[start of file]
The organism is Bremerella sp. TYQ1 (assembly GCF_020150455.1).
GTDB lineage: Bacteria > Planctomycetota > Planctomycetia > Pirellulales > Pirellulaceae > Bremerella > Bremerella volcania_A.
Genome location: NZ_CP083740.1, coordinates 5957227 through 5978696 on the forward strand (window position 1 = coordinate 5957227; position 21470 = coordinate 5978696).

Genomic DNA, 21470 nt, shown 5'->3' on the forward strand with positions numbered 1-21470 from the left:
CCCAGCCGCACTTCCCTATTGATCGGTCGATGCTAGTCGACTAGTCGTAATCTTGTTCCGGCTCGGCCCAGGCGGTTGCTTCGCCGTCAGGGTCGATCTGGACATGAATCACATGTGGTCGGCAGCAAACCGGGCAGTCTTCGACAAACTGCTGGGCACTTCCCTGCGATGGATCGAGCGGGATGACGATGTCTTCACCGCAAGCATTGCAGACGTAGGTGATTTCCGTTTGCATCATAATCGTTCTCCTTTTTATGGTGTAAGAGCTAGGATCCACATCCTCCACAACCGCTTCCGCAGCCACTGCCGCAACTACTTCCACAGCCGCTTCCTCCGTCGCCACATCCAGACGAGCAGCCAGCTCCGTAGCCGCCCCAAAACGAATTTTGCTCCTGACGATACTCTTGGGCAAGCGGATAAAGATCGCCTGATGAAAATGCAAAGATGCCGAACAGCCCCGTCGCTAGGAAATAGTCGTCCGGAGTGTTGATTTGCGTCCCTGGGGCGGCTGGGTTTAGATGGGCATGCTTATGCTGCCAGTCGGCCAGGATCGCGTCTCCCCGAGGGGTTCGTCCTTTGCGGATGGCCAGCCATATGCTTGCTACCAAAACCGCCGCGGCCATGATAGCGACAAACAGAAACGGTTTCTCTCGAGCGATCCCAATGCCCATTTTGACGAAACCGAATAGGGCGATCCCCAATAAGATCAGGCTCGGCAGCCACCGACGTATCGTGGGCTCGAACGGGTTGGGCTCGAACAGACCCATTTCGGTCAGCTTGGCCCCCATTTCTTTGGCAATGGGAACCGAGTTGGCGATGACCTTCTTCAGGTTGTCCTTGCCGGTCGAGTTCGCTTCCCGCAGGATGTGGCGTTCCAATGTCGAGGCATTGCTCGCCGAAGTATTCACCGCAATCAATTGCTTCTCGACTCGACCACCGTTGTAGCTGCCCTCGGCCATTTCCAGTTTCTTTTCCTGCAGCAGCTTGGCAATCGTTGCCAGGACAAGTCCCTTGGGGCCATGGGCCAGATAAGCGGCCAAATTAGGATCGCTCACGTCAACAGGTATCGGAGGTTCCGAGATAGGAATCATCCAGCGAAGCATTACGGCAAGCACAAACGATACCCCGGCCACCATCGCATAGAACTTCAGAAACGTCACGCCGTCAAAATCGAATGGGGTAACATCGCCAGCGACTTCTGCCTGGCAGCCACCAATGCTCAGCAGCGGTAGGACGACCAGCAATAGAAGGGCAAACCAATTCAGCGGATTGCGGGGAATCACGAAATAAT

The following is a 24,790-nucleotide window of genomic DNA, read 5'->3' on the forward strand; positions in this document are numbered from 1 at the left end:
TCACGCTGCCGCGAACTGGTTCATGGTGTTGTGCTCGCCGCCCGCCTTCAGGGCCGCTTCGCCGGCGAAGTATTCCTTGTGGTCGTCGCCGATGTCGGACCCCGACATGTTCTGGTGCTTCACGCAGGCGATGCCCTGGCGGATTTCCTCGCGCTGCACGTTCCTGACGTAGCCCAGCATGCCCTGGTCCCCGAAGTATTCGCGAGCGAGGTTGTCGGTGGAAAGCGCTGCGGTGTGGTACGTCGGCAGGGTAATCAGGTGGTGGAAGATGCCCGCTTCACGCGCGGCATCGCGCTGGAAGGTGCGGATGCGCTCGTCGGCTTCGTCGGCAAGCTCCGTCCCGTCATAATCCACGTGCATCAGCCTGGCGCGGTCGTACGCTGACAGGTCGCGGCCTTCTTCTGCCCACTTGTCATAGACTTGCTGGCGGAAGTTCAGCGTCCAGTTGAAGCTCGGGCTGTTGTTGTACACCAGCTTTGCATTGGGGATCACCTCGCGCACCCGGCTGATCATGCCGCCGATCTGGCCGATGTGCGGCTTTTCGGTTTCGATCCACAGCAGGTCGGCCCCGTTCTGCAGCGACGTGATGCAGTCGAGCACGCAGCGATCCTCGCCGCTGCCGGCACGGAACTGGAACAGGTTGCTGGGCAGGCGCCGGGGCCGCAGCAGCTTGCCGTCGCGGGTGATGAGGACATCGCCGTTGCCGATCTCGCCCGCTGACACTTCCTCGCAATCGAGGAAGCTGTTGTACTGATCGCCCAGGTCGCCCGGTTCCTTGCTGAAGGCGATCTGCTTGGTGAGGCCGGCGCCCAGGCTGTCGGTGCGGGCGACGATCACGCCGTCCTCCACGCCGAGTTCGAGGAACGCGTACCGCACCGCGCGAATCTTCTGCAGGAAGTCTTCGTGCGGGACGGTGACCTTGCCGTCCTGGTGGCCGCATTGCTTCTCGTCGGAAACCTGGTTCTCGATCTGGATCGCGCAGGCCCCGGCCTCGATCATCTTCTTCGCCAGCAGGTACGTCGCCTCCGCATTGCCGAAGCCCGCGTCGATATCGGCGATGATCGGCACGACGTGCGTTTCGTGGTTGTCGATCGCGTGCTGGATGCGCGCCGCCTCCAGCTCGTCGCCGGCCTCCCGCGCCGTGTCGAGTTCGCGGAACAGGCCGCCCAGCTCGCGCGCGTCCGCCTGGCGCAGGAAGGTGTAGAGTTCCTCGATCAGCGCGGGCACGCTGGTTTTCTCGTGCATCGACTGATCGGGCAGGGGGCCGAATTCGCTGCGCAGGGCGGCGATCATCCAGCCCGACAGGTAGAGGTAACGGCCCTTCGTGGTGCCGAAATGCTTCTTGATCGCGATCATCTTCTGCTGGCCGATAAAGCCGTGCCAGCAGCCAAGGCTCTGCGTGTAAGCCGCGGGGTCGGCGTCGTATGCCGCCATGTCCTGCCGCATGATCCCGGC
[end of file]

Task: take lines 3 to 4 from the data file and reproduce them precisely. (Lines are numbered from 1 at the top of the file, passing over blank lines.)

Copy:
Genome location: NZ_CP083740.1, coordinates 5957227 through 5978696 on the forward strand (window position 1 = coordinate 5957227; position 21470 = coordinate 5978696).

Genomic DNA, 21470 nt, shown 5'->3' on the forward strand with positions numbered 1-21470 from the left: